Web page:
The British then decided to relocate most of the captured Maroons off the Island in order to diminish the threat of reprisal. So in 1796 they shipped 550 Maroons to Nova Scotia. Most of the rebellious group of men, women and children were settled in the township of Preston. After a few years, most of the Maroons found jobs as builders and laborers but they never got along with the other Blacks.

The Maroons had different religious practices and customs than the Black Loyalists who were a mixture of various denominations of Christianity. Subsequently, the Maroon demand that the British send them back to AfRAka. The British agreed and in the year 1800 most of them were boarded onto ships and sent to Sierra Leone.

From 1812 to 1816, the last major influx of Black people entered Nova Scotia. They came during and after The War of 1812 between the US and Canada, which was still a British colony at the time. This was the war in which the White House was disrespectfully burned down by the Canadian forces. The war was a terrible loss for the United States but it enabled thousands of former slaves to escape into Canada.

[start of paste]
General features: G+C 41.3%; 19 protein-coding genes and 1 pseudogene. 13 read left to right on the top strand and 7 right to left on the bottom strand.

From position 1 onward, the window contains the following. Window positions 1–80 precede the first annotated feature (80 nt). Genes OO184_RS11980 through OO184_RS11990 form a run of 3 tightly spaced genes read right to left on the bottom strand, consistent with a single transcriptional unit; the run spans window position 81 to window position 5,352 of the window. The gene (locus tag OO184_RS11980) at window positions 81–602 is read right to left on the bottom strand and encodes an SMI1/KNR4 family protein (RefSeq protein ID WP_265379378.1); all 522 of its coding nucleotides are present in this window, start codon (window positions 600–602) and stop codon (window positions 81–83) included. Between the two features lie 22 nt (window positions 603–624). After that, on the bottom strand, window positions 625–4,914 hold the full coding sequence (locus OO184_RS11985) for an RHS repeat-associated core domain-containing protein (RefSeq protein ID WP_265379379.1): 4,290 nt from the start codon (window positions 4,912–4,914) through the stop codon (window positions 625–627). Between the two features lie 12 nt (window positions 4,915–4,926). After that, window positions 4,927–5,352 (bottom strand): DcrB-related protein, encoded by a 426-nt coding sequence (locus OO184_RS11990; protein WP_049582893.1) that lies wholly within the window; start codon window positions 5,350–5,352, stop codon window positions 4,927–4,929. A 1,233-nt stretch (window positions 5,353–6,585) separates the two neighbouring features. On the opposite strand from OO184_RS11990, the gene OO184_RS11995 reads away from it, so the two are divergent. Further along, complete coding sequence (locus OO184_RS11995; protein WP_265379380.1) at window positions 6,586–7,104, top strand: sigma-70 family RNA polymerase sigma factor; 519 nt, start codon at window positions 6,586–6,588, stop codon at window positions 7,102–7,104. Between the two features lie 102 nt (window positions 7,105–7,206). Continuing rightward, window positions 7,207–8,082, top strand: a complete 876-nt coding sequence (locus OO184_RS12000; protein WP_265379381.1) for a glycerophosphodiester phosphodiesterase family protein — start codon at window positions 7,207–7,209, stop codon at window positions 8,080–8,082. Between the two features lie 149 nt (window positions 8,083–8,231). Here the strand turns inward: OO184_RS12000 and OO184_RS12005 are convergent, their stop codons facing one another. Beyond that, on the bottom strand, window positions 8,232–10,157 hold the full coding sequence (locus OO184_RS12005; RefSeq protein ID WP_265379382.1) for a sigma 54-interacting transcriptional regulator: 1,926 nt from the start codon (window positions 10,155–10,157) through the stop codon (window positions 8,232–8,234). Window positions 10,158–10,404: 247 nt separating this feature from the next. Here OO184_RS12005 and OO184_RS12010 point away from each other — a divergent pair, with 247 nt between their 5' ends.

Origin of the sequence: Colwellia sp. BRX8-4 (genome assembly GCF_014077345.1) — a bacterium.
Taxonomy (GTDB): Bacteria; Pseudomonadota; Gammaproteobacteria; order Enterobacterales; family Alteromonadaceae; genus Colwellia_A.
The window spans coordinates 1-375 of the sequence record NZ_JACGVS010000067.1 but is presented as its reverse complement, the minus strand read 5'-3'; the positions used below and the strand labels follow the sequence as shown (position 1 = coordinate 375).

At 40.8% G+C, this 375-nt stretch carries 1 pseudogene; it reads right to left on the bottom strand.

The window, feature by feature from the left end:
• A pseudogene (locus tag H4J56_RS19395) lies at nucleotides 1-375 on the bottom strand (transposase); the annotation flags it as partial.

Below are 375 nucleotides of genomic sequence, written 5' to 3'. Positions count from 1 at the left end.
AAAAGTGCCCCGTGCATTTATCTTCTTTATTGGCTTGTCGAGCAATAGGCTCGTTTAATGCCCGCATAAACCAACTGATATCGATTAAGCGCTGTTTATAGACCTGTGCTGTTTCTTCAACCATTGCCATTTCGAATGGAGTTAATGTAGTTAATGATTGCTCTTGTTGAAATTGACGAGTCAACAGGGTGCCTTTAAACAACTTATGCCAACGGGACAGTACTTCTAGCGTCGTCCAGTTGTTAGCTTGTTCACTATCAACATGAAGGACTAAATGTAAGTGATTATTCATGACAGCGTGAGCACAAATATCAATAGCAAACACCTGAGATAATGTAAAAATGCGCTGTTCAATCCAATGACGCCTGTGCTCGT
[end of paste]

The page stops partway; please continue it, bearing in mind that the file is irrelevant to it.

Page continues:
The British again offered Blacks freedom and land in Canada for helping them during the war and thousands of Blacks accepted the offer. This new group of free and former slaves moved into Windsor, Ontario and Nova Scotia. In Nova Scotia, they settled in the Halifax areas of Preston, Hammonds Plains, Beechville, Porter’s Lake, and Lucasville Road.

Throughout the period of their arrival in Nova Scotia up until slavery officially ended in the United States, Black people lived under the constant fear of being kidnapped by slave hunters and re-sold back into slavery in the US. Slave hunters often roamed the forests and coastlines of Nova Scotia on foot or in boats searching for Black people to could capture and earn a bounty on.